I saved myself from drowning with a neck knife in 2004 (not ski related).

I dont think you're being over cautious particularly. I'd raise it with the school and see what they suggest. Now you've thought of it, whilst nothing will happen 99/100, if anything minor did, you'd be upset.

Alternatively, have you looked into something like endurance running belts which can be worn under clothes? They can be surprisingly roomy. I have a Salomon version which can hold a 500ml flask, phone, keys, probably sandwiches (they get squashed anyway) and energy bars etc. There are bigger ones and its not going to be looked at as a bum bag by the other kids.

Edit: The school should have done a proper risk assessment so this should be raised in a similar vein imo. If someone has died through getting snagged by a backpack, its a completely viable topic. That may get you some traction to get the conversation going without you sounding like a worrier, if you see what I mean. No teacher/supervisor wants any incident whatsoever, no matter how minor, on their record. They may even thank you for bringing it up.


Last edited by Obviously A snowHead isn't a real person on Tue 27-11-18 20:26; edited 2 times in total
snow conditions     
 Well, the person's real but it's just a made up name, see?
Well, the person's real but it's just a made up name, see?
3 suggestions. But do whatever you (and son) are comfortable with.
1. Use a small rucksack that is easy to slip off and wear back to front on lifts (so that the sack is worn on the chest) less likely to get entangled but not 100% foolproof/ childproof)
2. Use a bumbag. My preferred option. Can hold quite a lot. Much less likely to get caught in a chairlift. Wear either way round
3. Just take the rucksack off and carry on chair lifts.
snow report     
 You need to Login to know who's really who.
You need to Login to know who's really who.
@bambionskiis, are you sure they will be carrying their rucksacks round all day? When I learned to ski, on a UCPA holiday, we all had bags with lunch, camera, spare layer etc which got dumped by a pisteur hut before the first run for the day. This was 20 years ago, so may not occur any more, but if something similar is done, the risk of getting trapped on a chairlift goes down enormously.
snow report     
 Anyway, snowHeads is much more fun if you do.
Anyway, snowHeads is much more fun if you do.
Backpacks unbalance you and harm your skiing skills.

Ditch the backpack.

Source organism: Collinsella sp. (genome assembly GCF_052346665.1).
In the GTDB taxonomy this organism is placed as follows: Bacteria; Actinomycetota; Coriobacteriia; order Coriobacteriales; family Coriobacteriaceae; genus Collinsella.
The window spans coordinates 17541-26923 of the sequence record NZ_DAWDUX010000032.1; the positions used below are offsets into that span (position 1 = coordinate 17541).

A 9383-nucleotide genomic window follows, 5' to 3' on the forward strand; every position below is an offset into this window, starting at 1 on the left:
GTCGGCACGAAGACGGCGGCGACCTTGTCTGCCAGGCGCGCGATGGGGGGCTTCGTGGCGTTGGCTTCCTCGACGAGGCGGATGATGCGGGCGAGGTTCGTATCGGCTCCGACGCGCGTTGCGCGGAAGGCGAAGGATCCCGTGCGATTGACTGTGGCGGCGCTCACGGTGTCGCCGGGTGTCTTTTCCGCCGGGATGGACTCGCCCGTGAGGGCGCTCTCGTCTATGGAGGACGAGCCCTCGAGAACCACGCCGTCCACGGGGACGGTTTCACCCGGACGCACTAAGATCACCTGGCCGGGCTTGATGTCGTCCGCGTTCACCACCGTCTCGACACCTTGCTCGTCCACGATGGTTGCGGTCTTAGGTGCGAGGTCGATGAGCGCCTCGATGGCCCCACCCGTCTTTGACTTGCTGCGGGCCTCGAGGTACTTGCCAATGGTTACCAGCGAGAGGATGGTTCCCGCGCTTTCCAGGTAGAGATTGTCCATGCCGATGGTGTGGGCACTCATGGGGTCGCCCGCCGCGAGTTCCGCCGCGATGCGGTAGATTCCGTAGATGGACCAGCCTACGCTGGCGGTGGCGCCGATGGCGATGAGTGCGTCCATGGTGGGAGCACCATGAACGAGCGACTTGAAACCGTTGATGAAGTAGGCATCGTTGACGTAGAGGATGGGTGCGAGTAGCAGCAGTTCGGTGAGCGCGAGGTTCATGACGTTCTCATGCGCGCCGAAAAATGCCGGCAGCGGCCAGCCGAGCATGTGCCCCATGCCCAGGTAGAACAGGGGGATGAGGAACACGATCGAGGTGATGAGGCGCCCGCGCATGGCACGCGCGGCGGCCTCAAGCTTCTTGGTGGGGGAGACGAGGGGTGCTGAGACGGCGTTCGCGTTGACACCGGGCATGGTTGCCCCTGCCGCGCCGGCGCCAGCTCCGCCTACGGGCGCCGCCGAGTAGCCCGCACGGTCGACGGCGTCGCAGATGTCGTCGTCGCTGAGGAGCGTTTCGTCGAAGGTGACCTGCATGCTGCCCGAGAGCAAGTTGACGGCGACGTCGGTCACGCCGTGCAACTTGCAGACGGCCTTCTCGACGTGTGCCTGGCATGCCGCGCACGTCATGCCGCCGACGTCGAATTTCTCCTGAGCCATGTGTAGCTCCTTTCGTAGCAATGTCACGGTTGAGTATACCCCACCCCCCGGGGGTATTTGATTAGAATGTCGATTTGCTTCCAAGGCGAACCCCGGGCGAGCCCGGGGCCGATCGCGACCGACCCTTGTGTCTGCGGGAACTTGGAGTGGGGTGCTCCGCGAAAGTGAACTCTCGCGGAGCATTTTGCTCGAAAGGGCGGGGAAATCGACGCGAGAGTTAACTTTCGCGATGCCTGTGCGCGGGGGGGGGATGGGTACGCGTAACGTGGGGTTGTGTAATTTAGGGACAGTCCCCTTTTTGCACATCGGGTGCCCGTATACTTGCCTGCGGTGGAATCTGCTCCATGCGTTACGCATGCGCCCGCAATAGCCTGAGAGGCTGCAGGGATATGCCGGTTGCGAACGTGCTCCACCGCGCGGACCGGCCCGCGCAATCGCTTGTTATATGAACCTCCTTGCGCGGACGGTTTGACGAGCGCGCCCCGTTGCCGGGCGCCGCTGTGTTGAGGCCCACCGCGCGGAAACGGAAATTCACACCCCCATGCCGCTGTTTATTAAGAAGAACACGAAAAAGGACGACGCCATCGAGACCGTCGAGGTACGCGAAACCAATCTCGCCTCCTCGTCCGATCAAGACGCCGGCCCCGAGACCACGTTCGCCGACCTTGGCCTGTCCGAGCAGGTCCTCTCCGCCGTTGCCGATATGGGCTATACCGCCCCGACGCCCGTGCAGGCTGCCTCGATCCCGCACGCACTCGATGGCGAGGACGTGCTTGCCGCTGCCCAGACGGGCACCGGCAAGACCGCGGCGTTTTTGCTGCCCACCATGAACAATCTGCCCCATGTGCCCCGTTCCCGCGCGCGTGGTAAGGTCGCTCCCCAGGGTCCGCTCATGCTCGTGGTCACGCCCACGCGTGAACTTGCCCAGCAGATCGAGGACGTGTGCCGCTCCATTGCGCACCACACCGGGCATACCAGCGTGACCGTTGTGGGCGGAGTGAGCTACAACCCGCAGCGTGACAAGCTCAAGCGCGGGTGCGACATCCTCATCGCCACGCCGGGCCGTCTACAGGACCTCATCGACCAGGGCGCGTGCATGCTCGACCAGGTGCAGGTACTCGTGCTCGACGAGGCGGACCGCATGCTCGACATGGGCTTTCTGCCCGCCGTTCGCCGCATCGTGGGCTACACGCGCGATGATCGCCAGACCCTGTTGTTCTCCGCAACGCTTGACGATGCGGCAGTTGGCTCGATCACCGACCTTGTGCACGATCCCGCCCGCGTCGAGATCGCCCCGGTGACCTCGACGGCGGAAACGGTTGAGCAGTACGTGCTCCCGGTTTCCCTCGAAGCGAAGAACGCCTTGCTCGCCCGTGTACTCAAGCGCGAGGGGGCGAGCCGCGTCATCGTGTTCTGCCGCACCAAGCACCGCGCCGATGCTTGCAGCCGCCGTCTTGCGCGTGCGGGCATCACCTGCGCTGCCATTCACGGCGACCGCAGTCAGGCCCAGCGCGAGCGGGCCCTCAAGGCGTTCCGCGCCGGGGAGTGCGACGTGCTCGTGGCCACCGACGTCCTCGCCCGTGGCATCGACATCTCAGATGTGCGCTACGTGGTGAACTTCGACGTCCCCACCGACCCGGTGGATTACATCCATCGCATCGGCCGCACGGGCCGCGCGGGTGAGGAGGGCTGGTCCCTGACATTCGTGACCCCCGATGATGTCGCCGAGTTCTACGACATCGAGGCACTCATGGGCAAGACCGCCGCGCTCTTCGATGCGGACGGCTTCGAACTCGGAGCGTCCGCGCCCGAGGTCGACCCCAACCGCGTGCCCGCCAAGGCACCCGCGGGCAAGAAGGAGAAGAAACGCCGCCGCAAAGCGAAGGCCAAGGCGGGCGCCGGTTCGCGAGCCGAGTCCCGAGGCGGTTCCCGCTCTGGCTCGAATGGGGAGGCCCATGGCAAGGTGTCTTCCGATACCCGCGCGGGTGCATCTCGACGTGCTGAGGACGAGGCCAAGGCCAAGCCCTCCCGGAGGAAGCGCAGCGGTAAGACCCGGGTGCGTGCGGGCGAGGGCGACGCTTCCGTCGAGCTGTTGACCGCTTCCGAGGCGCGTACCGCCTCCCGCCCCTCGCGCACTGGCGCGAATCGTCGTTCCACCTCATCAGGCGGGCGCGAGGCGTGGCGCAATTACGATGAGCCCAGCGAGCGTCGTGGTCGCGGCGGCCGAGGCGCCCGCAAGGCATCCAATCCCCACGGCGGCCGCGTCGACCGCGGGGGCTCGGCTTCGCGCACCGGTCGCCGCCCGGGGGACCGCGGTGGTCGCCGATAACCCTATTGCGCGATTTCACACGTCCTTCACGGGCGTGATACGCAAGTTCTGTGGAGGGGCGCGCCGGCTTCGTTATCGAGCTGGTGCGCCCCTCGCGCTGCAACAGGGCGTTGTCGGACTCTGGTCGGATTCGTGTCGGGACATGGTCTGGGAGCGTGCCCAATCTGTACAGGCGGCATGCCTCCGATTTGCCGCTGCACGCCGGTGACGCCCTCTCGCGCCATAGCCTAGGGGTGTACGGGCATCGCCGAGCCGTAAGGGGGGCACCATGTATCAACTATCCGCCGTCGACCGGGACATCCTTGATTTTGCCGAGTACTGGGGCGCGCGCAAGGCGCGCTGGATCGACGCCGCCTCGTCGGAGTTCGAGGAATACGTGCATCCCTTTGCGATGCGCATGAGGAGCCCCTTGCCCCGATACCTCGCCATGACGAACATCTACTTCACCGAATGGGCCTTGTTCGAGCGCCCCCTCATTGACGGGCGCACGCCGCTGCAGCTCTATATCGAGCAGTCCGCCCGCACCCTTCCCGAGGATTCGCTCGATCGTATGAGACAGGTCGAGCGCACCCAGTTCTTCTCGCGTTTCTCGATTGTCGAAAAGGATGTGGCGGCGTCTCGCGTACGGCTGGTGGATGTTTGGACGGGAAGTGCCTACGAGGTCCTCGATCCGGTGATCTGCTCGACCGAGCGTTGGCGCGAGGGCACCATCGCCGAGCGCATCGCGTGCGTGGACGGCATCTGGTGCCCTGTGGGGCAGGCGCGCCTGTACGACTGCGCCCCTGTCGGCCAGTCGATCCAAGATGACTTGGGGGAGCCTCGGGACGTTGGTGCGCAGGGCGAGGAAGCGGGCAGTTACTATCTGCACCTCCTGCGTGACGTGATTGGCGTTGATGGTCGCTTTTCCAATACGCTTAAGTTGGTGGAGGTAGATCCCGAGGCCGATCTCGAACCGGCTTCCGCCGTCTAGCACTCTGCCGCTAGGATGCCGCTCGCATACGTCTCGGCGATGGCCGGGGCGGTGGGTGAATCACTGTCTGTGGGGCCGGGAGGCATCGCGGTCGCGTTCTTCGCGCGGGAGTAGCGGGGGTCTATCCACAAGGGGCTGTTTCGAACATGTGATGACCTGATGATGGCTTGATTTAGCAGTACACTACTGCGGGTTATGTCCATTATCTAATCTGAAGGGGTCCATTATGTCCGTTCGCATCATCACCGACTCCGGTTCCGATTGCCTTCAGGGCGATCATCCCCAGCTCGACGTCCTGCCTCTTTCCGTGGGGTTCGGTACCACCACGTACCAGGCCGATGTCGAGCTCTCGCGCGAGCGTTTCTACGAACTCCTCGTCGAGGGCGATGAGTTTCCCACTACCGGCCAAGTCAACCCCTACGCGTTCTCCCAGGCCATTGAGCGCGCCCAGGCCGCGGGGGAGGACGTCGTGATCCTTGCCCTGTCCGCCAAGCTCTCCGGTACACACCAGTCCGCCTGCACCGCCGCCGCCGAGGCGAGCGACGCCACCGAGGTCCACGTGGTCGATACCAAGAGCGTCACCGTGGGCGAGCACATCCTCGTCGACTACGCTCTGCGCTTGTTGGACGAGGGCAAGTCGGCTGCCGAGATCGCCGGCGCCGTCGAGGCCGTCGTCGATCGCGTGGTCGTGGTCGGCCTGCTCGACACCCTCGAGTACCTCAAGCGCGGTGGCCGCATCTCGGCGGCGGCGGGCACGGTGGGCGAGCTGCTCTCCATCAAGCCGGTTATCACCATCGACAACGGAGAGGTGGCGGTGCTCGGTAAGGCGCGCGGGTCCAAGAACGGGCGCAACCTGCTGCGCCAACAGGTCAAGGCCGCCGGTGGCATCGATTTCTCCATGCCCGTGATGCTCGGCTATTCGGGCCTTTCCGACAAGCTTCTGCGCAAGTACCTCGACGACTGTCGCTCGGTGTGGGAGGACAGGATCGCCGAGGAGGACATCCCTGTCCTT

snow report     
 You'll need to Register first of course.
You'll need to Register first of course.
Whitegold wrote:
Backpacks unbalance you and harm your skiing skills.

Ditch the backpack.

Tell that to literally every off piste skier who carries safety equipment or wears an avalanche pack. Or maybe you just aren't good enough?
ski holidays     
 Then you can post your own questions or snow reports...
Then you can post your own questions or snow reports...
Bring back the "Bum Bag"
ski holidays     
 After all it is free Go on u know u want to!
After all it is free Go on u know u want to!
Take a very small rucksack, like the Decathlon ones mentioned above. Jnr used one of these on his school ski trip when he was a similar age. Yes there’s a risk involved, but it’s minute, and as one of the more experienced skiers in the group he’ll manage better than most (usually anyone who has skied on a mountain on a school ski trip is more experienced than the majority).

Depending on the trip they might be able to leave lunch on the bus some days anyway.

Do not under any circumstances allow your son to take any kind of knife as @Martin & Ami has suggested. He’ll get sent home from the trip and quite possibly face permanent exclusion from school, regardless of any argument of it being used for emergency situations.
ski holidays     
 You'll get to see more forums and be part of the best ski club on the net.
You'll get to see more forums and be part of the best ski club on the net.
hammerite wrote:
Take a very small rucksack, like the Decathlon ones mentioned above. Jnr used one of these on his school ski trip when he was a similar age. Yes there’s a risk involved, but it’s minute, and as one of the more experienced skiers in the group he’ll manage better than most (usually anyone who has skied on a mountain on a school ski trip is more experienced than the majority).

Depending on the trip they might be able to leave lunch on the bus some days anyway.

Do not under any circumstances allow your son to take any kind of knife as @Martin & Ami has suggested. He’ll get sent home from the trip and quite possibly face permanent exclusion from school, regardless of any argument of it being used for emergency situations.


I did mean with permission of the school rather than just turning up with a cutting tool, but what a sad state of affairs if thats true in all cases. A tad ironic too, considering they are trusting kids in a hazardous activity which involves 5ft long blades attached to your feet and two pointy metal sticks.

Does anyone have a link to the Decathlon pack being discussed? I've had a Quechua (Decathlon) Bionnassay 22 for years and its my daily use pack, but I've found if I put something bulky in it like layers and an outer, it deforms to a tube shape and ends up rolling around on my back as theres no stiffening on the back contact panel even with the waist and chest strap it feels odd. Not ideal for skiing or hiking, although I've used it for both.

Depending on what he's being asked to carry, might also want to consider a small dry bag to go inside too. Useful for wallet/phone/avoiding soggy sarnies.
snow report     
 Ski the Net with snowHeads
Ski the Net with snowHeads
Layne wrote:
A bum bag is going to get a hell of a lot of p!ss taking from the other kids. But apart from that it's a great idea.


Mini Hang11 who works in the cool AF snowboarding shop in town says they are the latest must have for the steezy look - they sell loads, and they are ridiculously expensive.

I always knew it was worth hanging on to mine Very Happy

https://thebumbag.com.au/
latest report     



Terms and conditions  Privacy Policy